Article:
Simply changing the name of a product is enough to alter the perceptions of a food’s healthfulness and taste, and so change its consumption, according to new research.
The research, published in the Journal of Consumer Research, suggests that ‘healthy’ consumers who strive to eat a wholesome and healthy diet may become so focused on trying to eat well that they become more likely to choose unhealthy foods that are labelled as healthy.
“Over time, dieters learn to focus on simply avoiding foods that they recognize as forbidden based on product name,” explained the researchers, led by Caglar Irmak, assistant professor of Marketing at the University of South Carolina.
The name of a food can provide consumers with important information about its nutritional value “for instance, an item identified as an apple is clearly a nutritious snack, while a cupcake is not,” said the researchers.
However, Irmak and his colleagues noted that things are not often this simple, as naming ambiguity is ‘prevalent’ in the food industry:
“Potato chips are labelled ‘veggie chips,’ milkshakes are sold as ‘smoothies,’ and sugary drinks have been re-positioned as ‘flavoured water,’ […] the names of the latter item in each pair might lead a consumer to infer undue nutritional superiority,” they said.
Such ambiguity in the naming of products may lead consumers to draw inferences regarding an items nutritional value that override product information, added Irmak and his team.
The new study investigated the influence of altering the name of a food item on consumers’ perceptions of healthfulness, taste, and consumption.
In the initial study consumers were presented with a pre-prepared mixture of vegetables, pasta, salami, and cheese, served on a bed of romaine lettuce. The dish was either labelled as ‘salad’ or ‘pasta.’
A sample of consumers then rated how healthful and nutritious the dish appeared to be on a scale of 1 to 7, and filled out a questionnaire on dietary habits, including how often they read nutrition labels. Based on the survey data the researchers then divided the group into health focused ‘dieters’ and ‘non-dieters’.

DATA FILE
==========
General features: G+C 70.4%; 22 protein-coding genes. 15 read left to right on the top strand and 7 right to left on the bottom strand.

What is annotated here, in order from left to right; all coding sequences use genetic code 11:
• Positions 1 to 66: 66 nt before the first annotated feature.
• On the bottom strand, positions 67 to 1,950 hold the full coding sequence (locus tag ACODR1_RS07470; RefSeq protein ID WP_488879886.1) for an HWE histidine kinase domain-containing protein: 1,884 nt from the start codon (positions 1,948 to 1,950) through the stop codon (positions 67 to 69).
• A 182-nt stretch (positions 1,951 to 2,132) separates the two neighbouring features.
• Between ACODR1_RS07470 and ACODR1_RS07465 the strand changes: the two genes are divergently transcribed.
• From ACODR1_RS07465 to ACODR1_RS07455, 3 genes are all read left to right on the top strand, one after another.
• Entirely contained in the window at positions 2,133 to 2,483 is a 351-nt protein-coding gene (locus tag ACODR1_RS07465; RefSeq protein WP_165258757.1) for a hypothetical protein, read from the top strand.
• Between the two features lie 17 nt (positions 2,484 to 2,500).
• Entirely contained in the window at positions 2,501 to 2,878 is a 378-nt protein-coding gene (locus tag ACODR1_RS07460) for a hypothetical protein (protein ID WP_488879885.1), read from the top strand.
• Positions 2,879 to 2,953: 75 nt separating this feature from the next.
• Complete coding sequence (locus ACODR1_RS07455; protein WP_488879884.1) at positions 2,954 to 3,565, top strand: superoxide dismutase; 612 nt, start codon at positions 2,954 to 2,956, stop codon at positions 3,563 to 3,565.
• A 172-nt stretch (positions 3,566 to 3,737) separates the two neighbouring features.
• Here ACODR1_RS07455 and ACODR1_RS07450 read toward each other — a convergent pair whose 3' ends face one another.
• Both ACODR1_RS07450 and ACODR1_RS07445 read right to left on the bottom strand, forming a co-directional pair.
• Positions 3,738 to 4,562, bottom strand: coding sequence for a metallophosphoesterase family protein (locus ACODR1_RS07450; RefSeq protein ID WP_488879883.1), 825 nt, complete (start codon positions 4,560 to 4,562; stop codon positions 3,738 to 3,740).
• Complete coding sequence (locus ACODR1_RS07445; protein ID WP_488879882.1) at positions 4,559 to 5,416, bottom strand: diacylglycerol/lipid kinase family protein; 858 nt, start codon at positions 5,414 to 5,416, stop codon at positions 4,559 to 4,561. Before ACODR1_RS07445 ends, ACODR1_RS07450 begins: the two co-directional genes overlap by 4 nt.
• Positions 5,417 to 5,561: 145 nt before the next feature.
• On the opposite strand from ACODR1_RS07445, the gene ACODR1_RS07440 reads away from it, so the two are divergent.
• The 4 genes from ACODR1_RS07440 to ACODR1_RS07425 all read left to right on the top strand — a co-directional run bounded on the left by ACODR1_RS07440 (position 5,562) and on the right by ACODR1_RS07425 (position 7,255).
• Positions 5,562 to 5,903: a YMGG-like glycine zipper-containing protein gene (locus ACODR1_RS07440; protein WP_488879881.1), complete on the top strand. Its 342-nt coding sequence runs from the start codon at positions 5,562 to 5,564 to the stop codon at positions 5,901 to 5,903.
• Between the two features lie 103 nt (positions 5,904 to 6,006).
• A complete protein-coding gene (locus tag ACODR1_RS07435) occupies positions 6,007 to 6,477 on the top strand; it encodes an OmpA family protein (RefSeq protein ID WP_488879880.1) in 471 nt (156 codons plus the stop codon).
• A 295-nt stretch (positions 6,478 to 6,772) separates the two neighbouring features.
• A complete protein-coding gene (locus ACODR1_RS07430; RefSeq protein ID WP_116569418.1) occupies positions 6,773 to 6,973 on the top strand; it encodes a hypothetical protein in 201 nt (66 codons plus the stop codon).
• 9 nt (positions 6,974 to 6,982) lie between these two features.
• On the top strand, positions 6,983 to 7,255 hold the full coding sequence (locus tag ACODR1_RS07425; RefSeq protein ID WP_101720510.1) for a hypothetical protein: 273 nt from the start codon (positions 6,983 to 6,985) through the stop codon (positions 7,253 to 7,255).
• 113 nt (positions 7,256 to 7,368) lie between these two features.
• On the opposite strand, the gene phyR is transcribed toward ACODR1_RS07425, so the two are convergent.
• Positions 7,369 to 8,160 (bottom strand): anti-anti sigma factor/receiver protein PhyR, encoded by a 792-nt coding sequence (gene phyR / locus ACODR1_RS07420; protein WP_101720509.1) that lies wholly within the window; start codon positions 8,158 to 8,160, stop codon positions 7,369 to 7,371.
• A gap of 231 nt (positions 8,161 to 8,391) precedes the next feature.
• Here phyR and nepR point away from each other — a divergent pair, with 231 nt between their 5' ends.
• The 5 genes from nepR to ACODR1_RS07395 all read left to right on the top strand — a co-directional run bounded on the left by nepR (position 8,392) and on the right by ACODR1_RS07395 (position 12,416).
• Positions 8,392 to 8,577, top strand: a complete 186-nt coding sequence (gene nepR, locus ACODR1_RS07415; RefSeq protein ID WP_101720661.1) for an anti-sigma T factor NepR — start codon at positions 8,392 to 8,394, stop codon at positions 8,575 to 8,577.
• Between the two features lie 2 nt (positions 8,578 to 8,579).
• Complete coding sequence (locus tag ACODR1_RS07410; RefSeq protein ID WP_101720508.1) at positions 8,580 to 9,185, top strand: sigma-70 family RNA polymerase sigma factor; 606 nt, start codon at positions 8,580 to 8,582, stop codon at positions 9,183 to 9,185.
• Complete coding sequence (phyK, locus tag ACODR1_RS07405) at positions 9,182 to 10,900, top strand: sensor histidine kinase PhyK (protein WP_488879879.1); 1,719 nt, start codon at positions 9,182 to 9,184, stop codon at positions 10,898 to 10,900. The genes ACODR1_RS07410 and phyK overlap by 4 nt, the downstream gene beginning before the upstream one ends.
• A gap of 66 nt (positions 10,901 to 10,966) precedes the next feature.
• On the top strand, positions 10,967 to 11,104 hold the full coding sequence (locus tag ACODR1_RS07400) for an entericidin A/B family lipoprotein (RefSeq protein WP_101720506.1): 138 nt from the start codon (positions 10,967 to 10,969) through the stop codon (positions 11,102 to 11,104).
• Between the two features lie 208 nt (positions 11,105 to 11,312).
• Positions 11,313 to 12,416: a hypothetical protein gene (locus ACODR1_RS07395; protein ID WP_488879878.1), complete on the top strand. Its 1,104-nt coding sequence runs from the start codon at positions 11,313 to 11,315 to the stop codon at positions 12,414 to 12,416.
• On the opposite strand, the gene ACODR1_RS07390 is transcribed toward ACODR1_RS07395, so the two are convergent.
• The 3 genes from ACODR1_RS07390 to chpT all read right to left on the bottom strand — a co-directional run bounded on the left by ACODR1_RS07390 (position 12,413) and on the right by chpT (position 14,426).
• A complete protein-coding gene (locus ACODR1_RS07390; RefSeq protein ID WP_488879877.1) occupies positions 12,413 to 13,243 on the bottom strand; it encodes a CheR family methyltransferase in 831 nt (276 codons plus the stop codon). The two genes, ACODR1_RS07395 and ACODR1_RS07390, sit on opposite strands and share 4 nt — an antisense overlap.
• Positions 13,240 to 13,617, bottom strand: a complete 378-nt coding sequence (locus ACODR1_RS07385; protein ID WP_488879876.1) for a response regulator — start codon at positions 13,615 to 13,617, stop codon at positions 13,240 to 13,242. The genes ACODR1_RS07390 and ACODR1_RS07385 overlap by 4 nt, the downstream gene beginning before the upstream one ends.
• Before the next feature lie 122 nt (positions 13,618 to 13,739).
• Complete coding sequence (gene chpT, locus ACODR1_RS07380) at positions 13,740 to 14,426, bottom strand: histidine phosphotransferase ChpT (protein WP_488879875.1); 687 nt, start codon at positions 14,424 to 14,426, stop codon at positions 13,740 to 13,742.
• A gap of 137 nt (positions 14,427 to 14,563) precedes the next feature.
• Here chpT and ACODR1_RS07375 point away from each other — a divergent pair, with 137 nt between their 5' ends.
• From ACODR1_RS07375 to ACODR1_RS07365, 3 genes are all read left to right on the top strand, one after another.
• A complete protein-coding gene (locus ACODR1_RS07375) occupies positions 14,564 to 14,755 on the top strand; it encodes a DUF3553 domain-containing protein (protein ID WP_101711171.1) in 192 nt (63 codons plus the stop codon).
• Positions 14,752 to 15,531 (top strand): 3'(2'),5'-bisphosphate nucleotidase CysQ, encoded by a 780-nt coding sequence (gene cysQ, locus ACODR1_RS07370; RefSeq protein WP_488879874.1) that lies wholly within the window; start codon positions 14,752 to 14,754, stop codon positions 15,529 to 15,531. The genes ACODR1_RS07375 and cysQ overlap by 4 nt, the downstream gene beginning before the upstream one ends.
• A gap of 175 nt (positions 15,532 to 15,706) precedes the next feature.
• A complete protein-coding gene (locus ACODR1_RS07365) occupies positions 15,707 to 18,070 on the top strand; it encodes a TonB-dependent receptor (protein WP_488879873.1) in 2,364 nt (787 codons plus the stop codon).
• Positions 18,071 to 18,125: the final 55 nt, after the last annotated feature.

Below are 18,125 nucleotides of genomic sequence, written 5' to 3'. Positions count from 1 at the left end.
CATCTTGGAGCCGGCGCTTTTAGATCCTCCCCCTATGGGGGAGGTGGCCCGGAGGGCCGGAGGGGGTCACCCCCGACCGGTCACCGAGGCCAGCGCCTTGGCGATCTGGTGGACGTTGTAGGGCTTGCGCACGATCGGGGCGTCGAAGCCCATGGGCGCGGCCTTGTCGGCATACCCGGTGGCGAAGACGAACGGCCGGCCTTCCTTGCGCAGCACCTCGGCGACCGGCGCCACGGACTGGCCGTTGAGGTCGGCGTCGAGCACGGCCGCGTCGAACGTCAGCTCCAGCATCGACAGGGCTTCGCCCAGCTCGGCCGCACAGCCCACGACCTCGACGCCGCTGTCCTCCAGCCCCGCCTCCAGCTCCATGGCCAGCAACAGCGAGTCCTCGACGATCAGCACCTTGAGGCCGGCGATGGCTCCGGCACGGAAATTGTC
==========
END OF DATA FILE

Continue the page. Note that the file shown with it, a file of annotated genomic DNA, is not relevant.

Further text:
Irmak and his co-workers reported that when the meal was labelled as ‘pasta’, consumers focused on health (dieters) perceived the product as less healthy, with dieters awarding the dish a higher health score (4.7 compared to 4.0) if it was labelled as a salad rather than a pasta.
“Dieters likely assume that an item assigned an unhealthy name (for example, pasta) is less healthy than an item assigned a healthy name (for example, salad), and they do not spend time considering other product information that might impact their product evaluations,” said the authors.
In a second part of the research, Irmak and his team gave consumers samples of a chewy candy product, labelled as either ‘fruit chews’ or ‘candy chews.’
“Dieters perceived the item with an unhealthy name (candy chews) to be less healthful and less tasty than non-dieters,” wrote the researchers.
As a result, health focused ‘dieter’ consumers ate more (eight) of the candy sweets than the ‘non dieter’ group (six), when they were called ‘fruit chews.’
Irmak and his colleagues explained that ‘non-dieters’ do not learn to avoid foods based on names and therefore are more likely to dismiss cues that imply healthfulness, including name.
Source: Journal of Consumer Research
Published online ahead of print, doi: 10.1086/660044
“The Impact of Product Name on Dieters’ and Nondieters’ Food Evaluations and Consumption”
Authors: C. Irmak, B. Vallen, S.R. Robinson